Environmental, social and governance efforts are not often talked about in the same breath with venture capital. But reactions to the covid-19 pandemic coupled with the recent call for venture to invest in more start-ups founded by people of color may compel the venture community to consider incorporating ESG investment policies for early-stage investing.
Of course, there are plenty of examples where impact investing and ESG-related principles are already prominent at venture firms.
Take, for example, Obvious Ventures. Co-founded in 2014 by Ev Williams of Twitter fame, the San Francisco early-stage firm is currently investing from its $271.8 million third fund it closed earlier this year.
Obvious Ventures prefers not to call itself an impact investor, but focuses on what it calls a “world positive” approach as it aims to invest in start-ups that make a positive impact on the world. Obvious Ventures initially backed Beyond Meat from its first fund in 2014. Other investments include Good Eggs, Magic Leap, Miyoko’s Kitchen and Urban Remedy.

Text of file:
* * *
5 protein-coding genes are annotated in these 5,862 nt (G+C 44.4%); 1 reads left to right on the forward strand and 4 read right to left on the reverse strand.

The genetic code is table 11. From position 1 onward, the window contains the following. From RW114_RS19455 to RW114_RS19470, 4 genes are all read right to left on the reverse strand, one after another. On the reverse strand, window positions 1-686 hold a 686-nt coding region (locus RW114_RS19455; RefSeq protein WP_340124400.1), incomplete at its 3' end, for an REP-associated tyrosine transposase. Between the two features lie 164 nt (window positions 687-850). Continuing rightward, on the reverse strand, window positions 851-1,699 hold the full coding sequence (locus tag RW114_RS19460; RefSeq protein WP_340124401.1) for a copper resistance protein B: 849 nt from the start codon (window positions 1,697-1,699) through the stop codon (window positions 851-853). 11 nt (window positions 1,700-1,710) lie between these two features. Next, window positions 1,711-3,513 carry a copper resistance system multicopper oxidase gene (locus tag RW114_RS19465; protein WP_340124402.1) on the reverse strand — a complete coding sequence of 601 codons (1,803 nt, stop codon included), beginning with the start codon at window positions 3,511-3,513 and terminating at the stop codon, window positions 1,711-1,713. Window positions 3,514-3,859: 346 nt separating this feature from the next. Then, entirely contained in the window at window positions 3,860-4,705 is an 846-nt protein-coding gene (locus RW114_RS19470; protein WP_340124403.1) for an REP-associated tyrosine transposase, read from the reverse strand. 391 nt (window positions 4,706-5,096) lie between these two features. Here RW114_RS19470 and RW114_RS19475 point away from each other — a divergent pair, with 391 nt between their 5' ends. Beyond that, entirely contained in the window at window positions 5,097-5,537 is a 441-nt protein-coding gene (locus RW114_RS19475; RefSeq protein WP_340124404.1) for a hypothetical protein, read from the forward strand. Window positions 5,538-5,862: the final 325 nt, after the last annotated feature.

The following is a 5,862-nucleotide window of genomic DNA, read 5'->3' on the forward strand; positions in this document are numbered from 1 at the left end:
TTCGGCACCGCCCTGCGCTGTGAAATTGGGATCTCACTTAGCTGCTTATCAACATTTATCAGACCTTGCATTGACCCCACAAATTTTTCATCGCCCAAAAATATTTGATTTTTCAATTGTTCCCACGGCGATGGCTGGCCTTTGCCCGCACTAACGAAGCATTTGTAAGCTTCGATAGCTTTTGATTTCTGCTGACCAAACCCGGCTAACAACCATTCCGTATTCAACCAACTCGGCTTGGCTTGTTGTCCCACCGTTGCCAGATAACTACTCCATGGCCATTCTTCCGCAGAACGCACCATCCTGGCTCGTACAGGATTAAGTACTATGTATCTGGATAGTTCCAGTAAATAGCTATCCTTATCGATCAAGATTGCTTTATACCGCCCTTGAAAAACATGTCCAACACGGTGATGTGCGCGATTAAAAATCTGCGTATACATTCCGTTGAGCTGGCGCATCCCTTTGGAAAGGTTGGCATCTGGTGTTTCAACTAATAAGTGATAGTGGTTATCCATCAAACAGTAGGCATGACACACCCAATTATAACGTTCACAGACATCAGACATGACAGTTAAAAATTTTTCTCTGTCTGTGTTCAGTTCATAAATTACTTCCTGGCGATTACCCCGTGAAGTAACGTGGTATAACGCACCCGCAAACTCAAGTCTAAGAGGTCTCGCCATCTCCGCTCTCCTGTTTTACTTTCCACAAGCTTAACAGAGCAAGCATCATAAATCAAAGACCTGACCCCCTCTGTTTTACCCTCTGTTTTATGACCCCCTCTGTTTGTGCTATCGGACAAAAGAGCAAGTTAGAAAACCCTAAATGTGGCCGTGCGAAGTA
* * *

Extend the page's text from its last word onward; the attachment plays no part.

Other notable firms in the impact investing and ESG space include DBL Partners, which believes financial performance and positive social change are inherently connected. The firm, with offices in San Francisco and Palo Alto, California, is looking to raise $450 million for its fourth fund to invest in cleantech, information technology, sustainable products and services, and healthcare.
Seed investor Butterfly Ventures in Finland has documented its approach to ESG. And seed-stage investor 500 Startups said this week it will make ESG principles a priority going forward for its portfolio companies.
There’s also Tin Shed Ventures, of Ventura, California, the corporate VC fund of Patagonia, which invests in environmentally and socially responsible start-ups. It initially launched in 2013 with $20 million.